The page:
Researchers uncover a critical early step of the visual process
The key components of electrical connections between light receptors in the eye and the impact of these connections on the early steps of visual signal processing have been identified for the first time, according to research published today in Science Advances by The University of Texas Health Science Center at Houston (UTHealth). (2020-07-08)

Nanotechnology applied to medicine: The first liquid retina prosthesis
Researchers at Istituto Italiano di Tecnologia has led to the development of an artificial liquid retinal prosthesis to counteract the effects of diseases such as retinitis pigmentosa and age-related macular degeneration that cause the progressive degeneration of photoreceptors of the retina, resulting in blindness. The collected data show that this innovative technique is valid to restore the photoreceptive capacity of retinal neurons while preserving their spatial resolution, laying a solid foundation for future clinical trials in humans. (2020-06-29)

Retinitis pigmentosa research probes role of the enzyme DHDDS in this genetic disease
Researchers who made a knock-in mouse-model of the genetic disorder retinitis pigmentosa 59, or RP59, expected to see retinal degeneration and retinal thinning. As reported in the journal Cells, they surprisingly found none, calling into question the commonly accepted -- though never proved -- mechanism for RP59. (2020-06-11)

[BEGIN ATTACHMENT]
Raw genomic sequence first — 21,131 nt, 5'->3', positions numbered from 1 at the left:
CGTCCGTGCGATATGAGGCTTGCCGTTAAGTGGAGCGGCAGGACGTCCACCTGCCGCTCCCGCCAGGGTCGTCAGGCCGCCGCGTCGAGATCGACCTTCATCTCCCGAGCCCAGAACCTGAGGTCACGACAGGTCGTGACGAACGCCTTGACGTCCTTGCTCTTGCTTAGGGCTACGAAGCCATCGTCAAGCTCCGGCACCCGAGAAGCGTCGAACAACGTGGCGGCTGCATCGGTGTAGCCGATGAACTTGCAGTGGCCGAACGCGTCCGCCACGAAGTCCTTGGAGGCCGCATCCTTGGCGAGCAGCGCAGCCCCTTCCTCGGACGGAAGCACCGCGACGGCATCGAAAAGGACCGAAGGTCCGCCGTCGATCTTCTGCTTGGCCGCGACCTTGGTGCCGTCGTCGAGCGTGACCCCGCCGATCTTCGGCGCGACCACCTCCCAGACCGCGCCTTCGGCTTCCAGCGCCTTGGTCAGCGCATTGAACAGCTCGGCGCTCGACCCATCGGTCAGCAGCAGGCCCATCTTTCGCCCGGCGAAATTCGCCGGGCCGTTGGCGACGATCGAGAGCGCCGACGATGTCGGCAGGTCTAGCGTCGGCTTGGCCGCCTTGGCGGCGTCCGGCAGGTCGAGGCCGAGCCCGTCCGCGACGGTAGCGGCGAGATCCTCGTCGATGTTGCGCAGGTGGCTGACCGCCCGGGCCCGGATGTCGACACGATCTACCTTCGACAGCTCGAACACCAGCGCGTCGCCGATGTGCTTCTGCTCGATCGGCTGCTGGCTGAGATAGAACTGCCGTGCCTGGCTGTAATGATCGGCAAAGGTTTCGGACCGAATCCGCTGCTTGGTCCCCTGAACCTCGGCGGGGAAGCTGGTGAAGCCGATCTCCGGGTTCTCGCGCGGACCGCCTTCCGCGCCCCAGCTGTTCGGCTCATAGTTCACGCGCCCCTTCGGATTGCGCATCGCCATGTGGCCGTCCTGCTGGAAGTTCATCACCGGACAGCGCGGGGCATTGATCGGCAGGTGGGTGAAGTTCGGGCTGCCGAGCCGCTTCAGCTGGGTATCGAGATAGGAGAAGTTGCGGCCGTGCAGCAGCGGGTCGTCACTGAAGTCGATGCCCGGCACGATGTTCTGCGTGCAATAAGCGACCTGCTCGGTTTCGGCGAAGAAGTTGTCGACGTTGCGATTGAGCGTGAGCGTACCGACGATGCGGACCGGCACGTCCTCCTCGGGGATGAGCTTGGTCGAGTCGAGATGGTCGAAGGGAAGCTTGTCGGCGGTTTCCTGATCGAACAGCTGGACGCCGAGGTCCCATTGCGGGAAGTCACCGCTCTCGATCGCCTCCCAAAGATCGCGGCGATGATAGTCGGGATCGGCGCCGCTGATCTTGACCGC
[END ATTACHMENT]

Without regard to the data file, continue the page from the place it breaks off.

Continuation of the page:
HKUST scientists develop world's first spherical artificial eye with 3D retina
An international team led by HKUST scientists has developed the world's first 3D artificial eye with capabilities better than existing bionic eyes and in some cases, even exceed those of the human eyes, bringing vision to humanoid robots and new hope to patients with visual impairment. (2020-06-10)

Restoring vision by gene therapy
Latest scientific findings give hope for people with incurable retinal degeneration. (2020-06-04)

'Single pixel' vision in fish helps scientists understand how humans can spot tiny details
Recently discovered 'single-pixel vision' in fish could help researchers understand how humans are able to spot tiny details in their environment -- like stars in the sky. (2020-05-29)

Study finds unexpected suspect in age-related macular degeneration
Scientists have identified an unexpected player in the immune reaction gone awry that causes vision loss in patients with age-related macular degeneration (AMD), according to a new study published today in eLife. (2020-05-05)

NEI researchers link age-related DNA modifications to susceptibility to eye disease
National Eye Institute (NEI) researchers profiling epigenomic changes in light-sensing mouse photoreceptors have a clearer picture of how age-related eye diseases may be linked to age-related changes in the regulation of gene expression. The findings, published online April 21 in Cell Reports, suggest that the epigenome could be targeted as a therapeutic strategy to prevent leading causes of vision loss, such as age-related macular degeneration (AMD). (2020-04-21)

Researchers pinpoint potential new therapeutic target for eye disease
Multi-disciplinary work led by researchers from Trinity College Dublin has pinpointed a potential new therapeutic target for treating retinal degeneration. The work has discovered that a protein (SARM1) involved in neuronal cell injury may also have a role in the progression of retinal degeneration. The team also showed that removing the protein from experimental models delays photoreceptor death, giving hope that this may help fight blindness. (2020-04-20)

Researchers restore sight in mice by turning skin cells into light-sensing eye cells
Researchers have discovered a technique for directly reprogramming skin cells into light-sensing rod photoreceptors used for vision, sidestepping the need for stem cells. The lab-made rods enabled blind mice to detect light after the cells were transplanted into the animals' eyes. (2020-04-15)

Do urban fish exhibit impaired sleep?